Data Breach Insurance in Hawaii
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What are the data breach notification laws in Hawaii?

According to state law, businesses in Hawaii that experience a data breach must notify affected residents without unreasonable delay. If more than 1,000 residents are affected, businesses must also notify the Hawaii Office of Consumer Protection.

What is a data breach?

A data breach is the unauthorized access or release of someone's personally identifiable information (PII), which is any data that could reveal an individual's identity.

Data breaches can happen if an employee clicks on a link in a phishing email, if a laptop or thumb drive is stolen, or if hackers break into a computer network. Accidental security breaches are another cause, such as misconfigured software that leaves data unprotected.

Every small business that handles credit cards or stores customer information is vulnerable to data breaches. IT consultants, healthcare providers, and financial institutions are among the industries with the highest risk.

What is personally identifiable information?

Hawaii's data breach notification law defines personal information as an individual's first name or first initial and last name, phone number, or address, and any one of the following:

  • Social Security number
  • Driver’s license number or Hawaii identification card number
  • Account number, credit or debit card number, access code, or password that would permit access to an individual’s financial account

Any business that handles PII should invest in cyber liability insurance to mitigate costs in the event of a data breach.

Businesses must report a breach to all affected residents "without unreasonable delay."

What are Hawaii's data breach notification requirements?

Hawaii state law outlines notice requirements for when and how businesses need to respond to a security breach.

Breaches of security must be reported immediately following the discovery of the breach when they are believed to have compromised the personal information of Hawaiian residents, unless identity theft or other types of harm are unlikely.

Businesses must report a breach to all affected residents "without unreasonable delay, consistent with the legitimate needs of law enforcement... and consistent with any measures necessary to determine sufficient contact information, determine the scope of the breach, and restore the reasonable integrity, security, and confidentiality of the data system."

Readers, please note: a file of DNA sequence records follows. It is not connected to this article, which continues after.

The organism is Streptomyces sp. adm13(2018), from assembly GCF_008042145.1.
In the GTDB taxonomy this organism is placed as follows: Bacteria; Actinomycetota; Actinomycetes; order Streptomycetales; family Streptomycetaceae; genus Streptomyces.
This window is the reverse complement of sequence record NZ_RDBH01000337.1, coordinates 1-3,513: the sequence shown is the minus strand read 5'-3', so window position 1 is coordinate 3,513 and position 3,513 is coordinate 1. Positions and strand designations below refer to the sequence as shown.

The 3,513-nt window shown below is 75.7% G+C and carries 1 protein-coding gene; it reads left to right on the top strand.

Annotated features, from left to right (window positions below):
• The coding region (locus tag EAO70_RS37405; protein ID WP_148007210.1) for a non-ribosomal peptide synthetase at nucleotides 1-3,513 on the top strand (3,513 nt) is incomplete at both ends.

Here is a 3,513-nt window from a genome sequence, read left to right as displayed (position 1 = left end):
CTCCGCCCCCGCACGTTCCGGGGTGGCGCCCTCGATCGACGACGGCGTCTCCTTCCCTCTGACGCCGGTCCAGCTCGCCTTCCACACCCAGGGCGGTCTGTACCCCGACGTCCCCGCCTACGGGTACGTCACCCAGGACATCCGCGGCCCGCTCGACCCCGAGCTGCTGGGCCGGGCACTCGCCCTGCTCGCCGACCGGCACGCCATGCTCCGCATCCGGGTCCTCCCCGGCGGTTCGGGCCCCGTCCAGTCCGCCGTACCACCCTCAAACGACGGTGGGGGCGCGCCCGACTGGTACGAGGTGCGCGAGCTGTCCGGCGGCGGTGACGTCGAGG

Businesses may provide communication to residents via written notice, telephonic notice, or electronic notice. Substitute notice is allowed if a business demonstrates that the cost of providing notice would exceed $100,000, if the affected number of individuals to be notified exceeds 200,000, or if the business entity does not have sufficient contact information to satisfy the required notice.

If more than 1,000 individuals have been affected, businesses must also notify Hawaii’s Office of Consumer Protection and all nationwide consumer reporting agencies.

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What do business owners need to include in a data breach notice?

Security breach notifications sent to Hawaii residents must include the following:

  • A description of the breach incident, in general terms
  • A description of the types of information that were subject to the breach
  • Actions taken by the business to protect the personal information from further unauthorized access
  • A statement explaining the right to obtain a free security freeze and how to request it
  • A telephone number and other contact information that affected individuals can use for further information and assistance
  • Advice that directs the person to remain vigilant by reviewing account statements and monitoring free credit reports (provided by the business)

To notify the Hawaii Office of Consumer Protection and nationwide consumer reporting agencies, businesses must submit a notification of the breach with the following:

  • The nature of the breach
  • The number of individuals affected by the breach
  • A copy of the security breach notice that was issued
  • A statement of whether the notice was delayed due to law enforcement considerations
  • Any procedures that have been implemented to prevent the breach from reoccurring

Breaches of health information are regulated on the federal level

Data breaches that impact healthcare facilities and healthcare professionals are regulated by federal laws. The Health Insurance Portability and Accountability Act of 1996 (HIPAA) includes a Breach Notification Rule that requires notification after a breach of unsecured protected health information. Businesses must notify: